TUP016 Status of an Automatic Beam Steering for the CLIC Test Facility 3 linac, quadrupole, lattice, emittance 422
 
  • E. Adli, R. Corsini, A.E. Dabrowski, D. Schulte, H. Shaker, P.K. Skowronski, F. Tecker, R. Tomás
    CERN, Geneva
 
 

An automatic beam steering application for CTF 3 is being designed in order to automatize operation of the machine, as well as providing a test-bed for advanced steering algorithms for CLIC. Beam-based correction including dispersion free steering have been investigated. An approach based on a PLACET on-line model has been tested. This paper gives an overview of the current status and the achieved results of the CTF3 automatic steering.

 
TUP018 A 150 MeV Pulse Electron Linac with a 1 mA Average Current electron, linac, target, emittance 428
 
  • V.A. Kushnir, M.I. Ayzatskiy, V.N. Boriskin, A.N. Dovbnya, I.V. Khodak, S.G. Kononenko, V.V. Mytrochenko, S.A. Perezhogin, Y.D. Tur
    NSC/KIPT, Kharkov
 
 

Funding: The present work is supported by the STCU project #P233
The accelerator driven subcritical assembly facility is under development in the National Science Center Kharkov Institute of Physics and Technology. The important component of the facility is an electron linac with energy of particles of 100-200 MeV and average beam current of 1 mA. In this paper we focus on the S-band electron linac design. The accelerator scheme includes the injector based on evanescence waves, rf chopper, five accelerating structures and energy compression system. The results of calculation of accelerating structure performances and linac systems are considered in the paper

 
TUP019 Injector of Intense Electron Beam electron, bunching, cavity, emittance 431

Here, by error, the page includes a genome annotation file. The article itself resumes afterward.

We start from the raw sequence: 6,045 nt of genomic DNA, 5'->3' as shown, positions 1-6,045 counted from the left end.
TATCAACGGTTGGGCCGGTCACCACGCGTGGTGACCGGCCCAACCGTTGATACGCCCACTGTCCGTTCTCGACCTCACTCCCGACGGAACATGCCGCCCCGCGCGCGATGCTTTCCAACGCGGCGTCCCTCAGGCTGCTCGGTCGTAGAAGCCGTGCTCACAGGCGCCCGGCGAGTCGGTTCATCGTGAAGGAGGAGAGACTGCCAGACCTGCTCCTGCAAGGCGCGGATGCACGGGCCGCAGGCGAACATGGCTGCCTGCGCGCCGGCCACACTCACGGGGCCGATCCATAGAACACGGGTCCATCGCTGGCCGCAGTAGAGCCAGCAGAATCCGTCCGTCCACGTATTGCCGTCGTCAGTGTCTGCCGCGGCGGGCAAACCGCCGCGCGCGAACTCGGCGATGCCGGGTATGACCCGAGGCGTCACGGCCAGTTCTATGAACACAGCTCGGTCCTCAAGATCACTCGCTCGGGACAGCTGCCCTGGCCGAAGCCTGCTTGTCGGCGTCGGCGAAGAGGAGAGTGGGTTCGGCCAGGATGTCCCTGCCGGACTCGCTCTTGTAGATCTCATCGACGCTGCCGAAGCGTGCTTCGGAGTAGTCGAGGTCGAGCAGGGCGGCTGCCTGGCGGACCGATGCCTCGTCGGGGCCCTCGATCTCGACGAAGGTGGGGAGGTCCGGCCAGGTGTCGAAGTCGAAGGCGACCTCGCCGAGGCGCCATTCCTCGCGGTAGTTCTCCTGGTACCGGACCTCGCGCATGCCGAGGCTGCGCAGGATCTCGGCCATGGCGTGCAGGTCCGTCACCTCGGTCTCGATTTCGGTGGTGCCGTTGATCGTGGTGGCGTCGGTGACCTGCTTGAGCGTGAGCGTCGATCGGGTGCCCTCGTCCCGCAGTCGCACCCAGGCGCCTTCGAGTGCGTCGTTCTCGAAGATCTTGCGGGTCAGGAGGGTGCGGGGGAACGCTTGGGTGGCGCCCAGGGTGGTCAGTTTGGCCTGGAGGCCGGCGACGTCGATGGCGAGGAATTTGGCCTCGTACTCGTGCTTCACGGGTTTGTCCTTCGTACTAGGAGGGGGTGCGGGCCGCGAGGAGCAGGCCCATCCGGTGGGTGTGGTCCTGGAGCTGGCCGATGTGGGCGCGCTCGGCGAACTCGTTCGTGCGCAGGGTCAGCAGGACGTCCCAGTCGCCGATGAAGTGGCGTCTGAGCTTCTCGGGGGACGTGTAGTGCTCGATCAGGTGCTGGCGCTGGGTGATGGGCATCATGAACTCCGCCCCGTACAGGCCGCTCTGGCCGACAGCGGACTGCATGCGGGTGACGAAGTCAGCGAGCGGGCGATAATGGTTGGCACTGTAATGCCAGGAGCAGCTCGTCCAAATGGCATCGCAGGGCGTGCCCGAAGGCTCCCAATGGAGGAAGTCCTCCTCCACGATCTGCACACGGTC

• V.V. Mytrochenko, M.I. Ayzatskiy
    NSC/KIPT, Kharkov
 
 

The results of beam dynamic simulation in an S-band injector that can be used for creation of the powerful electron linac are presented in the report. The injector consists of a diode electron gun with beam current of up to 2 A at energy of electrons of 25 keV, the klystron type prebuncher and the three cavity buncher. In the buncher, due to the special choice of eigen frequencies of resonators, maximal amplitude of the field on the axis of resonators exponentially increase from the first (downstream of the beam) resonator to the last resonator. It allows effective bunching the intensive electron beam and accelerating it to relativistic velocities. For providing of low transversal beam emittance the injector is placed in the external magnetic field. The injector provides more than 1 A of beam current at particle energies of about 1 MeV. Attention is paid to research of transients and stability of injector work.

 
TUP024 Growth of Density Modulations in an Energy Recovery Linac Light Source due to Coherent Synchrotron Radiation and Longitudinal Space Charge lattice, linac, emittance, dipole 444